Pedals

Amptweaker SwirlPool

  • By Yoel Kreisler @tonereport
  • January 14, 2017
  • 1 Comments

If you would think a man known for his dirty and delicious sonic specialties could not make a modulation pedal worth its salt, think again. The mind behind the audience-favorite dirt company Amptweaker has succeeded in creating a modulation pedal that traverses old and new territory alike, combining the best of amp-inspired modulations (and otherwise) under one comprehensive box. This is Mr. Brown’s first excursion into the land beyond the dirty, and it represents an interesting promise for the future of the Georgia-based effects outfit. Does it swirl or does it slosh? Let’s find out.

CHOPPY WATERS

Like all Amptweaker effects before it, the Swirlpool is housed in a rugged metal enclosure, complete with roller bar and heavy-duty knurled metal knobs. I am a big fan of the Amptweaker enclosures, since I feel like I can throw them around guilt-free. It’s heavy enough to feel solid, and it’s a bit on the big side for those of you who worry about pedalboard real estate. Thankfully, this swirly dude has a lot of tricks up its sleeve, and does an incredible job at replicating amp-like mod tones and otherwise.

TAKING HER OUT TO SEA

On the front, we have two footswitches. One engages the effect, and the other switches between the two preset “stages”. You can switch between two different identical circuits, each with controls for Speed and Vibe (the latter controls the amount of phasing in the signal). The tremolo is a master circuit, so it reigns over both channels, but you can mix in more or less phasing (or vibe) for each side, creating some really cool effects when you switch between the two channels. The Tremolo control is essentially a mix control for the tremolo side of the circuit, which can add a bit of rhythmic peppering above your dry signal, or completely take out your dry signal and create an incredibly deep and overwhelmingly huge tremolo effect. There are some various switches for taking the waves in and out of sync, changing the waveform of the tremolo to be more jerky (closer to a triangle wave then the stock sine wave), a Surf Tone switch (which essentially turns the soft phasing of the Vibe setting into a deep, Uni-Vibe esque throb), and the Ramp speed, which allows you to create faux-Leslie ramps between the two channels. Being a big fan of anything that spins, I was entranced by the slow ramp setting. Mixing together the lighter vibe effects while adding in a hair of tremolo created a nice approximation of an old Leslie pedal (like the Shin-Ei Resly Tone), with a bit more added authenticity thanks to the slower ramp speeds.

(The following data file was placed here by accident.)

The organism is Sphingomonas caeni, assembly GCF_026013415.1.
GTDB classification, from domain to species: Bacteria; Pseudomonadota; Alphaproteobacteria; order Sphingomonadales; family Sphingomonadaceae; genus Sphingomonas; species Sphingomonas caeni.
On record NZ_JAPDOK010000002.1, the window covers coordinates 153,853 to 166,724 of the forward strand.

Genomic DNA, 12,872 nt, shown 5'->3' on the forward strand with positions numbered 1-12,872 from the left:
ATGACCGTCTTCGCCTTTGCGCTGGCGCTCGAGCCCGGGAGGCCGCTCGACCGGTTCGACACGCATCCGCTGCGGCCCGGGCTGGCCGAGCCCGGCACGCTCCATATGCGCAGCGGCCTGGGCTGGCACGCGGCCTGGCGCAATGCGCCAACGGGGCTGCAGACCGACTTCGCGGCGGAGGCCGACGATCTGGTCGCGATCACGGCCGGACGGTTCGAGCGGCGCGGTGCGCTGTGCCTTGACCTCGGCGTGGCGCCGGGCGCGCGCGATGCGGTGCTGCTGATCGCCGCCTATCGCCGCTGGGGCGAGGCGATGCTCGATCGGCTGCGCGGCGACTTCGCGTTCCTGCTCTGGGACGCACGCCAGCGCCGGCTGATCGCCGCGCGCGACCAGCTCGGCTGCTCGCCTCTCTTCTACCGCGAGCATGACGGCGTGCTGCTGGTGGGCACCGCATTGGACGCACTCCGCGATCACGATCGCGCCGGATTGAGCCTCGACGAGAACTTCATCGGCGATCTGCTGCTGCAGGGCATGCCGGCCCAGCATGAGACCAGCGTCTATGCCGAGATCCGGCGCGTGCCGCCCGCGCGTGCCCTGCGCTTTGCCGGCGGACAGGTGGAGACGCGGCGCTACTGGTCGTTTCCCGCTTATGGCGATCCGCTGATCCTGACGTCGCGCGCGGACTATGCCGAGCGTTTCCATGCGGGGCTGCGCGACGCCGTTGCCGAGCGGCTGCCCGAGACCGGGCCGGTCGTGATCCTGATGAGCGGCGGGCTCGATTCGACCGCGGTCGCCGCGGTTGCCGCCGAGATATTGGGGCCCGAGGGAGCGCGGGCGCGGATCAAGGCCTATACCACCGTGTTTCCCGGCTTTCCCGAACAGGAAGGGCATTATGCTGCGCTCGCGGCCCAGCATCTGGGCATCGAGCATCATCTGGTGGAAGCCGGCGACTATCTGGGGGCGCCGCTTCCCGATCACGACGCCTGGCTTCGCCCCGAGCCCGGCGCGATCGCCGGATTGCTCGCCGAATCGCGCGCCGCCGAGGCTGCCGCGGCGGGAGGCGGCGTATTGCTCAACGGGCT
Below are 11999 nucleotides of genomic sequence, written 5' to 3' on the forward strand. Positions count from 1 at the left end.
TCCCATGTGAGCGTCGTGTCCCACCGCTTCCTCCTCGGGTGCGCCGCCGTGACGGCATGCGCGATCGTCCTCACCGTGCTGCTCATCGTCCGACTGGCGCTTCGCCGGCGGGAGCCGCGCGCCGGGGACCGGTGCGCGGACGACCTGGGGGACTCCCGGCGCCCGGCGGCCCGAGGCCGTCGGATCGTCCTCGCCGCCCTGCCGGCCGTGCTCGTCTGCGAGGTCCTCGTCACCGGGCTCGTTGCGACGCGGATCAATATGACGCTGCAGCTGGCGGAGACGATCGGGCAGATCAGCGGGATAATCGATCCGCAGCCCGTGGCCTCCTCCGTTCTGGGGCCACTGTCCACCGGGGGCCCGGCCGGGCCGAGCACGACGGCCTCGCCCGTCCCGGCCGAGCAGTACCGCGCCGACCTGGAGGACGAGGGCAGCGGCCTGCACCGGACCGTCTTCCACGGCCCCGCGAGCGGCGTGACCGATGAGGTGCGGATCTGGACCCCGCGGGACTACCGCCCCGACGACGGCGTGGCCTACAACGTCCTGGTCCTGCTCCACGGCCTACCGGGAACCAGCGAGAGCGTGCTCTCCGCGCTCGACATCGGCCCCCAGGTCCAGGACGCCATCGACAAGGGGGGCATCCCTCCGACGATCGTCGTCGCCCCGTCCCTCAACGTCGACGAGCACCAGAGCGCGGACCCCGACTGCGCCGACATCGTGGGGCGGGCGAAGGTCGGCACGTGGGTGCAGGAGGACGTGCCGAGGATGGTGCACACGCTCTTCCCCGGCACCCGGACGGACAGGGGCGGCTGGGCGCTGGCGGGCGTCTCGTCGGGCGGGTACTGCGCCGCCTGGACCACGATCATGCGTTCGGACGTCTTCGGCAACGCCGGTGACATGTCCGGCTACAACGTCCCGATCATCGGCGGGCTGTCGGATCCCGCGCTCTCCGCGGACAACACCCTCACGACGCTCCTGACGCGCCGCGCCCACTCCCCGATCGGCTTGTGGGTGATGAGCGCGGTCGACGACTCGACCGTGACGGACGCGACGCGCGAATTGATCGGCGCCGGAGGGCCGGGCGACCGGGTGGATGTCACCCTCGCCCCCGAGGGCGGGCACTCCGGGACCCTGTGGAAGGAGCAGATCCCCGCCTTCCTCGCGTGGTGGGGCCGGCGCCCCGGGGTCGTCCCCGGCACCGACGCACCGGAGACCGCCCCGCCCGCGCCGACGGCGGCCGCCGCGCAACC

GONE FISHIN’

I find that the Swirlpool excels with clean tones and light overdrives, but you may want to be wary of your volume when using louder distortions or fuzzes. You may find yourself cranking the volume of the pedal to hear it more, but if you have the volume of your fuzz or distortion cranked along with it, it can act like another boost stage, which can get a little loud. The Swirlpool has a bit of an effect on your tone when engaged, making it just a hair brighter than you would expect. This is not a deal breaker, but it may change the fundamental tone of your other pedals when stacking. Some pedals had a more noticeable change then others, such as my Tone Bender, but as I’m sure many of you are aware, those old vintage fuzz circuits can be quite fickle. Putting these pedals in the included effects loop just about alleviates this issue however, but you may not want to switch around your effects order.

The Swirlpool is an incredibly interesting take on some classic effects. It mates many parts of what we enjoy about modulation, and adds a few tweaks to make it more useable and intuitive. It not only sounds great, but feels great to use, and makes me do things with tremolo and vibe sounds that I would never dream of doing until now.

WHAT WE LIKE:

Warm sounds, plenty of versatility and incredibly intuitive to use. The Ramp switch takes this pedal where no tremolo has gone before, and inspires new ways to play and experiment.

CONCERNS:

Tone with effect engaged is changed to be a bit brighter when stacking other effects.